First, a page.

[Advaita-l] dRShTi-sRShTi definitions in the advaitasiddhi

Aditya Kumar kumaraditya22 at yahoo.com
Wed Aug 16 04:46:16 EDT 2017

Interestingly, among all later Advaitins, it is only Vachaspati Mishra who says Jiva is the Ashraya of Ajnana and Brahman is the Vishaya. This is very rational with no need of any convoluted justifications to prove it. But another question arises - how can Jiva- a product of Avidya be the Ashraya of Avidya? Vachaspati says because Avidya is Anadi (and so is Jiva). I am not sure if I comprehend it correctly yet. But again, this is a very valid argument. If I were to ask, who has Avidya? then the reply would be 'you', the person who is asking but we cannot say Brahman has Avidya. On the other hand, Vivarana justifies its position by saying - as there is nothing other than Atman, Atman itself is the Ashraya and Vishaya. I don't know from which work this is but here's how it goes - svaAshraya, sva-vishaya, svAnubhavagamya. Here I am not sure if Atman means jiva or para because svanubhava can only mean phenomenal experience. Further, if we say as there is nothing apart from Brahman and hence it is the ashraya, in the same vein we can say as there is nothing apart from Brahman, there is no Avidya! 
I think while talking about the locus of Avidya, we have to assume that 'Brahman is all there is' is not established yet. Otherwise the conclusion itself will become a clause and hence result in absurdity. 

      From: H S Chandramouli via Advaita-l <advaita-l at lists.advaita-vedanta.org>
 To: A discussion group for Advaita Vedanta <advaita-l at lists.advaita-vedanta.org> 
Cc: H S Chandramouli <hschandramouli at gmail.com>
 Sent: Wednesday, 16 August 2017 1:16 PM
 Subject: Re: [Advaita-l] dRShTi-sRShTi definitions in the advaitasiddhi
> Creation in Bhamati.
> The following is a citation from the book The Bhamati-Chatussutri edited
> by Prof Suryanarayana Shastri and Dr, Kunhan Raja. The book can be accessed
> at the following link  <<
> https://archive.org/details/TheBhamatiCatussutriBySSSuryanarayanaSastriAndCKunhanRaja
> >>
> Introduction  pp 35-37  Quote << Each jIva would appear to be the
> creator of his world, through and out of his nescience abiding in him ; the
> world is sustained by his nescience, and is destroyed with its destruction.
> The true creator, sustainer, and destroyer would thus appear to be the jIva
> himself. If the world be considered to be created by a God, that could be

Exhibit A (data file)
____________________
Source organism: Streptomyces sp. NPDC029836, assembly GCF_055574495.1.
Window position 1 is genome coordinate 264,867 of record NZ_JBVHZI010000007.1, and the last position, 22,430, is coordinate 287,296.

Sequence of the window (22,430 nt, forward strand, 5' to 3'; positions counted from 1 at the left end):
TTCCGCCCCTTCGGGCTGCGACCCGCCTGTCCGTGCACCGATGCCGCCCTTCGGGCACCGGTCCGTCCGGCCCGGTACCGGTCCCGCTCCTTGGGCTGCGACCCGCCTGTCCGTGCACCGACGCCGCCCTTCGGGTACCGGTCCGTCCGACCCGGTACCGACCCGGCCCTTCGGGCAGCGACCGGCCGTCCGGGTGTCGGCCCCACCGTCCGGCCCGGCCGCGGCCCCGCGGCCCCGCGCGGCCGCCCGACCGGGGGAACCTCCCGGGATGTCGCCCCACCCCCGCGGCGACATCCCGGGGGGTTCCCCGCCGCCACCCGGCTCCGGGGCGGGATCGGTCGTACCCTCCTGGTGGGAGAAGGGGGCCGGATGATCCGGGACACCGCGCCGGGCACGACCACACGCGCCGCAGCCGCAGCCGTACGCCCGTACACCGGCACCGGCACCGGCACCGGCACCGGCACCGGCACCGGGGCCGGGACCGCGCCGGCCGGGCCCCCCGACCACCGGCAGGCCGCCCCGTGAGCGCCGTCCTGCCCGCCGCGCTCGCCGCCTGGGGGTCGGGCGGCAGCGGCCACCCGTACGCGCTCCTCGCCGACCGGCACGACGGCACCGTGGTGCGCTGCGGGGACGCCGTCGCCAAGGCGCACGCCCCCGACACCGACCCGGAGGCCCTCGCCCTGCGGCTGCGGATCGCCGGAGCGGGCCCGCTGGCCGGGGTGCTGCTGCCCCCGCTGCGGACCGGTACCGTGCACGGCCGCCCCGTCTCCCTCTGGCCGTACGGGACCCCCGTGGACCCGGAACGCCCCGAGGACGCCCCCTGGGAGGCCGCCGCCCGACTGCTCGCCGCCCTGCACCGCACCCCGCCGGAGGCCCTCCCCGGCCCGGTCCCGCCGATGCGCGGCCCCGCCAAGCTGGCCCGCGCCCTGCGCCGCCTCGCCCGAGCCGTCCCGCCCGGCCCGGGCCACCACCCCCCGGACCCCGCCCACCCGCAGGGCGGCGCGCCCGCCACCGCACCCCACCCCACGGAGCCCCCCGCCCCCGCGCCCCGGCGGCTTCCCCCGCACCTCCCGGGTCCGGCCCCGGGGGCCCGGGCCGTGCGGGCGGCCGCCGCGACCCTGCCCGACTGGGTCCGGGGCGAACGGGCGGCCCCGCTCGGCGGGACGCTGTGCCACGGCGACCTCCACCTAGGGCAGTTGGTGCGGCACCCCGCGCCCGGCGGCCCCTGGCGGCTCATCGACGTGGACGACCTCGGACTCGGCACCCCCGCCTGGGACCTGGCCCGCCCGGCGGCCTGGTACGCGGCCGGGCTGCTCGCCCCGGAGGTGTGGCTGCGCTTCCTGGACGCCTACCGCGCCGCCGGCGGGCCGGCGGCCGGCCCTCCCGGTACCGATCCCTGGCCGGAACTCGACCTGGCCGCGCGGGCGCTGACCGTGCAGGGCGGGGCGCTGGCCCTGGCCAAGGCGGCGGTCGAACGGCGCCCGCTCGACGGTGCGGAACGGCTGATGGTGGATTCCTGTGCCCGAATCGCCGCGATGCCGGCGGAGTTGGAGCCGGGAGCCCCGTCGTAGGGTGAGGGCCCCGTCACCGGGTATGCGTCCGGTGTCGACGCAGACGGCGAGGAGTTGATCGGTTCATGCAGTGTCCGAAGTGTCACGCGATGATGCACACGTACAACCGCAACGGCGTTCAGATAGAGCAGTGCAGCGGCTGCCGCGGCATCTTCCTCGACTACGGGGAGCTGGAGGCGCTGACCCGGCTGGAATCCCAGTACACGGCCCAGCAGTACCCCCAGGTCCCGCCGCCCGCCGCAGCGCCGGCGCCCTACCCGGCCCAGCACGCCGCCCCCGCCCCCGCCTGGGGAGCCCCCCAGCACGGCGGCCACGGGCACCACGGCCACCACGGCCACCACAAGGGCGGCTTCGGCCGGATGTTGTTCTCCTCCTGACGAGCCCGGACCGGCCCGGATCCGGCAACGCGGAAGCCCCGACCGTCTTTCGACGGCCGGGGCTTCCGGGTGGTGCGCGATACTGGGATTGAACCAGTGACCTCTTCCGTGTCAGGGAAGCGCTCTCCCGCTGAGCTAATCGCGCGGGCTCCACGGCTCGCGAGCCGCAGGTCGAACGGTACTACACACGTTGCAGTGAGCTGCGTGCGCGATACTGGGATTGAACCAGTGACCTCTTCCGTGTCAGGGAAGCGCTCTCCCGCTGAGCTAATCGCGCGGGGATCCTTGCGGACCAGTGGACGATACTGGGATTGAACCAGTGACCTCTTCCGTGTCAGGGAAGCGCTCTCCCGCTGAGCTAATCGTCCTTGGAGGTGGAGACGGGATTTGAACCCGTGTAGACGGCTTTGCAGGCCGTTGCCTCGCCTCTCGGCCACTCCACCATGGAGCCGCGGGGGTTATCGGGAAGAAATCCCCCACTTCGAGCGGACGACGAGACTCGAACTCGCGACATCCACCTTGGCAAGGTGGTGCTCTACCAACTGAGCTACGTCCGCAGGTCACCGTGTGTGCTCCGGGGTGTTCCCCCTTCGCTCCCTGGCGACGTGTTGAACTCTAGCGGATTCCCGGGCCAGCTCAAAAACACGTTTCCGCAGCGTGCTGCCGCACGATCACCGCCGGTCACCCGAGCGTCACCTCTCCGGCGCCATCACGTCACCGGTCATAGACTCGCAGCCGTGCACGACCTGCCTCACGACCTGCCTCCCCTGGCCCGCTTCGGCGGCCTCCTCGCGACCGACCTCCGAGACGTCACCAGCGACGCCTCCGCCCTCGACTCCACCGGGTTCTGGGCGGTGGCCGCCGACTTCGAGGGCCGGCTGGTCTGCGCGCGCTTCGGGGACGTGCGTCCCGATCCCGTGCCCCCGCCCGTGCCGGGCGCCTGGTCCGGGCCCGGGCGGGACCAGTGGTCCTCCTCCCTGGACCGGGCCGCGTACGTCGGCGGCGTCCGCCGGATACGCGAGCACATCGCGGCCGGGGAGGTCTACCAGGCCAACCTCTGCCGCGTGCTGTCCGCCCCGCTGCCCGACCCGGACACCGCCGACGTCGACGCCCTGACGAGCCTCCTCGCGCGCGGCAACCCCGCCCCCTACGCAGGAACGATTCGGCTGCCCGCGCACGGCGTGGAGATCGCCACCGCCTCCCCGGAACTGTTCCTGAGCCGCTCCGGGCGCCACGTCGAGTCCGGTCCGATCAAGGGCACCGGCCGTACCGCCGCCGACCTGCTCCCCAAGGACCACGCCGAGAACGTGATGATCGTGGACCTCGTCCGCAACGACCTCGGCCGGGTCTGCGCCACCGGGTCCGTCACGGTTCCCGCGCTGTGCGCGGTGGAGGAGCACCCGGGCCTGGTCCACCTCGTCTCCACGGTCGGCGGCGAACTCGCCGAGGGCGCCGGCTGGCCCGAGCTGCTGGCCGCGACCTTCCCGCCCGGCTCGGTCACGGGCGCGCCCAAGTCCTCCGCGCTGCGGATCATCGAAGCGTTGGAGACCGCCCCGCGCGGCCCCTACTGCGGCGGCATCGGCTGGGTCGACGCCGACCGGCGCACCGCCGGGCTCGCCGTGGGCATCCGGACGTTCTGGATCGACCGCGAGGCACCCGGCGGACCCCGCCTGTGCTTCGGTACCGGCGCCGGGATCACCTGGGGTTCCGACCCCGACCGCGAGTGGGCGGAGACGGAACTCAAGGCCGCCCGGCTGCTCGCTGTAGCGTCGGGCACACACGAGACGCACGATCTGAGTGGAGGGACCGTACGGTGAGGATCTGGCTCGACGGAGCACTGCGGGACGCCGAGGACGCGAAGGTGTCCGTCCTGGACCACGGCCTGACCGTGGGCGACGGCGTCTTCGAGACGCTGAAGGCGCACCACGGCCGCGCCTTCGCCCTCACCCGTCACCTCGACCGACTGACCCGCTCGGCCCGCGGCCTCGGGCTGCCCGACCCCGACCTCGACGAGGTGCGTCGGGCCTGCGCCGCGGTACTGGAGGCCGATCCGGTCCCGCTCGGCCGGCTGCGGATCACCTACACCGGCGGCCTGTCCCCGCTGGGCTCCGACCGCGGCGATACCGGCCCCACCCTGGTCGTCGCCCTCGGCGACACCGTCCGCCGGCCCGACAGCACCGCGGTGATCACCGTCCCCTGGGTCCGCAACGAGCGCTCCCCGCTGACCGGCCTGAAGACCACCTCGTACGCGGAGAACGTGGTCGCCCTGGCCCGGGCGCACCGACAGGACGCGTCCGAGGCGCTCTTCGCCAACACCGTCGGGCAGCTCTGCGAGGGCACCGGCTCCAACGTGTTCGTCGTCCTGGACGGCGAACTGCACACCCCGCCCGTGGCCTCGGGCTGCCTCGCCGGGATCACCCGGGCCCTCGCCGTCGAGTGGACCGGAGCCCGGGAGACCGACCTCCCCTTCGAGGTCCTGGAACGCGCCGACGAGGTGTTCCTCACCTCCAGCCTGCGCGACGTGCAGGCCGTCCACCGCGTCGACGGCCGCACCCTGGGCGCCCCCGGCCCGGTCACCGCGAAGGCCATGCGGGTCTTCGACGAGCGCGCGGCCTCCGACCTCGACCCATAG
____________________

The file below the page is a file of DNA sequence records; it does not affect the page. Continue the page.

> no more than an illusion, on a par with the world-illusion itself. The
> Creator and His Creatorship would both be figments of the creature’s
> imagination. The jIva is enthroned on high and God apparently reduced to
> nothing. But such a conclusion can hardly be consistent with the true trend
> of advaita. It is true that for this system even Isvara is not ultimate ;
> endow Him as we may with the utmost knowledge and power, He still falls
> short of perfection, since the Perfect is beyond all attributes ; greatness
> is significant only in relation to smallness, while the Absolute is neither
> great nor small and is above relative predications. All this, however,  is
> very different from the position that Isvara is a figment of the jIva’s
> nescience. >>
> << The truth of the matter seems to be this. Ignorance is bipolar. It is
> located somewhere, ie, it belongs to someone ; and it has a content. Though
> the jIva is the locus, the content is Isvara. When ordinarily we use the
> possessive pronoun ‘ mine ‘ or ‘ his ‘, we imply in the person capacity to
> control what is referred to. Not so in he case of Ignorance ; I mean by “
> my ignorance “ the ignorance that is in me, not the ignorance that I can
> control. The control of avidya belongs not to me with my limited powers of
> knowing and acting, but to the omniscient and omnipresent Being. Isvara too
> may be said to be the Ashraya of ignorance, if by Ashraya is meant the
> content but not its locus (Adhara).  When, therefore, it is said that my
> ignorance creates the universe, it does not follow that I create the
> universe ; rather does it mean that Isvara, the content f my ignorance,
> uses the ignorance hat is in me and out of that as material cause, evolves
> the world ; the ignorance in me, the mayA, the prakriti is the primal
> material cause ; he who wields it for fashioning the world, the mAyin, the
> arch-juggler, is Isvara. >>    Unquote
> The authors have this to say in the footnote to this portion
> Quote  << We are indebted to MM Prof S Kuppuswami  SAstriyAr  for
> considerable help in understanding this part of the doctrine >>.  Unquote
> Regards

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